Symphony No.4 in F minor
Symphony No.5 in E minor
Russian National Orchestra conducted by Paavo Berglund
Reviewed by: Colin Anderson
Reviewed: 16 August, 2001
Venue: Usher Hall, Edinburgh
This programme had the pre-concert stimulus of a potentially exciting combination of orchestra and conductor, and the rare opportunity to juxtapose two symphonies that usually fill a concert’s second half.
It is said that familiarity breeds contempt. During Mikhail Pletnev’s (recently completed) tenure the RNO has played and recorded oodles of Tchaikovsky – a London ’Pathetique’ a couple of years ago was cool and slack; recordings have been inconsistent.
At this concert the RNO was a revelation – this was playing of energy and commitment. More than that there was a joy emanating from the Orchestra that spoke of conviction and being convinced. The RNO appeared to be thoroughly enjoying the experience of playing this familiar music for its Finnish guest. Deep and lustrous strings, characterful woodwind, the brass persuaded by Berglund to be powerful enough without occluding other parts. In matters of blend, balance and sonority, Berglund was painstaking.
Paavo Berglund, a consistently fine champion of Sibelius, brought all his long experience of that master symphonist’s organic conceptions to Tchaikovsky; as he has shown in his recent, outstanding, set of Brahms symphonies (Ondine), Berglund melds structure and emotional content into something deeply satisfying. In essence, both of these Tchaikovsky symphonies emerged as cohesive and soulful in spontaneous, detail-refreshed performances.
The Fifth was glorious from start to finish; only a couple of reservations emerged in a gripping Fourth. Berglund’s structural awareness is uncanny – here is a conductor who can traverse the stormy development of the Fourth’s first movement with no lack of drama and arrive at the recapitulation with a consistency of pulse that links directly to the exposition’s initial unveiling. The waltz-like episode had a delightful lilt and softness of expression, yet how integrated it was. I wish Berglund had brought more desperation to the coda – through a faster tempo – though this would have unbalanced the movement’s design; equally a slightly more yielding tempo for the following ’canzone’ would have been beneficial – that said, Berglund never lost its phrasal ’centre’ and revealed ’voice’ and accompaniment fastidiously.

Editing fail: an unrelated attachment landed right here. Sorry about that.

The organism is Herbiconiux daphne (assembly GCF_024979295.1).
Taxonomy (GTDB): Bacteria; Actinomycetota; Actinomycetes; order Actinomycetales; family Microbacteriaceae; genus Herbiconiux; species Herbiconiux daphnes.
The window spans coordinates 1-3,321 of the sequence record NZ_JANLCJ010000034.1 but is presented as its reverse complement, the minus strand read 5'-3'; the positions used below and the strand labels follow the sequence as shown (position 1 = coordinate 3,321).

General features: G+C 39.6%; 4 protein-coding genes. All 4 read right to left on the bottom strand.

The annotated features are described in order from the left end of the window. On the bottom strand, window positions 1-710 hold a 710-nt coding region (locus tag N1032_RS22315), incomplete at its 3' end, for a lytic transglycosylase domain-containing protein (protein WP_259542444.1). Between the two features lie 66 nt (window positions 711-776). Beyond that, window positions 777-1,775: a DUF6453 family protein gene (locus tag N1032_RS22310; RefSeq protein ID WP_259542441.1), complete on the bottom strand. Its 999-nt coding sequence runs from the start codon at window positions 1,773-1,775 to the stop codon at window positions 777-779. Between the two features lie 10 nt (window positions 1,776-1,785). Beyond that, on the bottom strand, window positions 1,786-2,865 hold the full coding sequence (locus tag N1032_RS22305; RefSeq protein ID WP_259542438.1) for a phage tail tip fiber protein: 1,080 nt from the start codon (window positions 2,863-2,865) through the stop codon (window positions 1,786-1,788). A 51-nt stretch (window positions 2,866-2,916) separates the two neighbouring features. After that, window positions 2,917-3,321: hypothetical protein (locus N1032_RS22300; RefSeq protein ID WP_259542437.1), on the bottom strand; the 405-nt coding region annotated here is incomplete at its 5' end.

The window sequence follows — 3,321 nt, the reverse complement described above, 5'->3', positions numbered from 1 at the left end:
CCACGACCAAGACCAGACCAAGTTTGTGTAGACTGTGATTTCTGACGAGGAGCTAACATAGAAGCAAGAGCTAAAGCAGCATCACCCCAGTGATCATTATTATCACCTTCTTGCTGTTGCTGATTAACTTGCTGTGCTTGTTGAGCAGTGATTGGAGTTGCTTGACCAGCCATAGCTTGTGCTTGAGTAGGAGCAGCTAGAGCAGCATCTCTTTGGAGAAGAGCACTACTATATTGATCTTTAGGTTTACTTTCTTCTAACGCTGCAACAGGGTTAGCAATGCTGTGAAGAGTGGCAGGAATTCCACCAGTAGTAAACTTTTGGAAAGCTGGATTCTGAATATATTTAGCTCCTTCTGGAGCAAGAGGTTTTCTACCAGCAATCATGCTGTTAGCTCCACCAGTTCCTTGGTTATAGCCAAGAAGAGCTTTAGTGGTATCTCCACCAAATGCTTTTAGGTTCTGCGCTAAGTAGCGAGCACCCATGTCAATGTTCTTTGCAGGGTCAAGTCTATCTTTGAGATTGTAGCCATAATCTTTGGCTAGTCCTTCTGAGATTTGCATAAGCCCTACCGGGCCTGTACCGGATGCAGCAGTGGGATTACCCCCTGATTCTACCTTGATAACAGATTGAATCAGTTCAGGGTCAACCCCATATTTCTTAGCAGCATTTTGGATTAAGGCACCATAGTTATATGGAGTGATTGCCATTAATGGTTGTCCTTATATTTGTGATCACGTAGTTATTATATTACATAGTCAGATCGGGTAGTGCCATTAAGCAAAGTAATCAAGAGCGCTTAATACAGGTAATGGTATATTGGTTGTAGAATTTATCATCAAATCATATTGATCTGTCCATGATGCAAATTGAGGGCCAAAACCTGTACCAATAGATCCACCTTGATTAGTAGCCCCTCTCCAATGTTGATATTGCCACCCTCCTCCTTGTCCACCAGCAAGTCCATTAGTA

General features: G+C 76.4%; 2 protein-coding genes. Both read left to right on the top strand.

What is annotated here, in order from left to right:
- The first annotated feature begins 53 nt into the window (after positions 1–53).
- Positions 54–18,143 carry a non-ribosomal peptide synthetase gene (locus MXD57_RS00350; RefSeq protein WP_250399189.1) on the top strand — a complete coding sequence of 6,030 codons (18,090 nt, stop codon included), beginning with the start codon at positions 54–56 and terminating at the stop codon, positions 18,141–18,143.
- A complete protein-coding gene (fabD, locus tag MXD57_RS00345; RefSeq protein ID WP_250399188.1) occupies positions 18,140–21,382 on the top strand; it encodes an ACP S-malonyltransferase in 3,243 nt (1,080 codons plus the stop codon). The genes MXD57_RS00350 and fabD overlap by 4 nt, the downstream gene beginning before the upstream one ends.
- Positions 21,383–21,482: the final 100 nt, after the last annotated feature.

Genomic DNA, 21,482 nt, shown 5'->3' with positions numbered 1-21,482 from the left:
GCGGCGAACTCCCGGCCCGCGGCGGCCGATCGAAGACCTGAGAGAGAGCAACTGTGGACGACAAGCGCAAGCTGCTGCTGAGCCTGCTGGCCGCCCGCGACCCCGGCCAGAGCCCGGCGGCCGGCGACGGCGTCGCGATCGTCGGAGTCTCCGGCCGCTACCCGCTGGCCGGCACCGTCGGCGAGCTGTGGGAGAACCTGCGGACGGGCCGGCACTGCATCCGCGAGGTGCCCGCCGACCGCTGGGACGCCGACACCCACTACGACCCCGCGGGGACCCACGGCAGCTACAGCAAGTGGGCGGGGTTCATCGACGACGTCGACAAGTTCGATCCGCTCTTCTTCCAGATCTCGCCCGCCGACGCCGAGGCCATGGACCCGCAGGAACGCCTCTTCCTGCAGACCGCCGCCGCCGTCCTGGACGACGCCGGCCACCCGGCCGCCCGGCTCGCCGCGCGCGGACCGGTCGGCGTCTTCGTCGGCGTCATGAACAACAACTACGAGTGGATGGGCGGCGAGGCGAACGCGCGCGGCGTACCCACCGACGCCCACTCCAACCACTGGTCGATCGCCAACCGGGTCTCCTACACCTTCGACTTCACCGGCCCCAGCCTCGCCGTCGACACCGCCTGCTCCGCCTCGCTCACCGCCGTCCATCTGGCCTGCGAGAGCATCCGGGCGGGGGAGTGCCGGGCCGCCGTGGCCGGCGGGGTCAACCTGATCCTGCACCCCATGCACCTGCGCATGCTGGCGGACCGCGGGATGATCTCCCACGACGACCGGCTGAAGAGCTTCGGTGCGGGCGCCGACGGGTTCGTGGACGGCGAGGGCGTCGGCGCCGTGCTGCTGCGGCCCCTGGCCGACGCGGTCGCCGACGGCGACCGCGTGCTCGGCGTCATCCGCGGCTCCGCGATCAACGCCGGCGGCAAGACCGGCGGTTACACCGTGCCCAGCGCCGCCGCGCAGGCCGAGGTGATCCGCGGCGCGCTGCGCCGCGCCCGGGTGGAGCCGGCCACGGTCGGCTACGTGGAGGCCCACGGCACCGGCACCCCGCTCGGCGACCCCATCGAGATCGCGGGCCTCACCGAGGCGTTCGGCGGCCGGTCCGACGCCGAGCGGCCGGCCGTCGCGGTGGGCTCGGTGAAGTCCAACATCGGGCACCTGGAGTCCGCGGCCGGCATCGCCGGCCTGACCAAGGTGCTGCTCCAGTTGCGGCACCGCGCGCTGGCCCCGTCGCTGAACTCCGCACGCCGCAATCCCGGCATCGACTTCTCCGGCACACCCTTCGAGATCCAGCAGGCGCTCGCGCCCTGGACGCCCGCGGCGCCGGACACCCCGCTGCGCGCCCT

This fastidiousness allowed details to shine anew. As he shows in his Brahms cycle, no matter how familiar the music, there are still new things to be heard or to be heard in a different way. In No.5’s exposition, trombone accents were revealed as being part of the expressive fabric; in the finale’s development, viola accents emerged viscerally from the tutti. The coda found a trombone line given rare prominence – Berglund’s eye-contact with the player concerned confirmed his intention that this interjection be heard.
With aural revelations, structural cohesion and emotionalism in near-perfect accord, the wonder was Berglund’s carefully charted and oh-so-careful preparation – be it dynamic ’dips’ or legato phrasing – never sounded pedantic or in-check; indeed, openness and vigour were the hallmarks. Antiphonal violins enhanced the two sections’ dialogue.
The symphonies themselves, written a decade apart with Manfred in between, might both be described as ’darkness to light’ pieces – 4’s fateful fanfares to the energetic (here exhilarating) close; 5’s melancholy to triumphant peroration, Berglund emphasising the ultimate four chords defiantly. 4’s song and dance elements were deftly handled. 5’s purposefulness and vibrancy were consistently potent, its sweetly turned third movement waltz never cloyed; the passions of the preceding ’Andante cantabile’, with a wonderfully lyrical horn solo, were ardent. 4’s pizzicato scherzo, sparkling here, had its peasant tune and ’circus’ brass wittily introduced. The cumulative tension of both symphonies’ outer movements was inexorable.
It’s rare to find every aspect of Tchaikovsky’s invention – melodic, emotional, formal, characterisation, scoring – so comprehensively exposed and united. Berglund and the RNO achieved this to compelling effect.
For encores, an ebullient ’Trepak’ from The Nutcracker and a touchingly affectionate ’Waltz’ from Serenade for Strings; something further was anticipated, instead Berglund simply announced, “I’m sorry, but we must go now.”
A recorded Tchaikovsky cycle from these artists would be a mouth-watering prospect.
- BBC Radio 3 broadcast, 20 September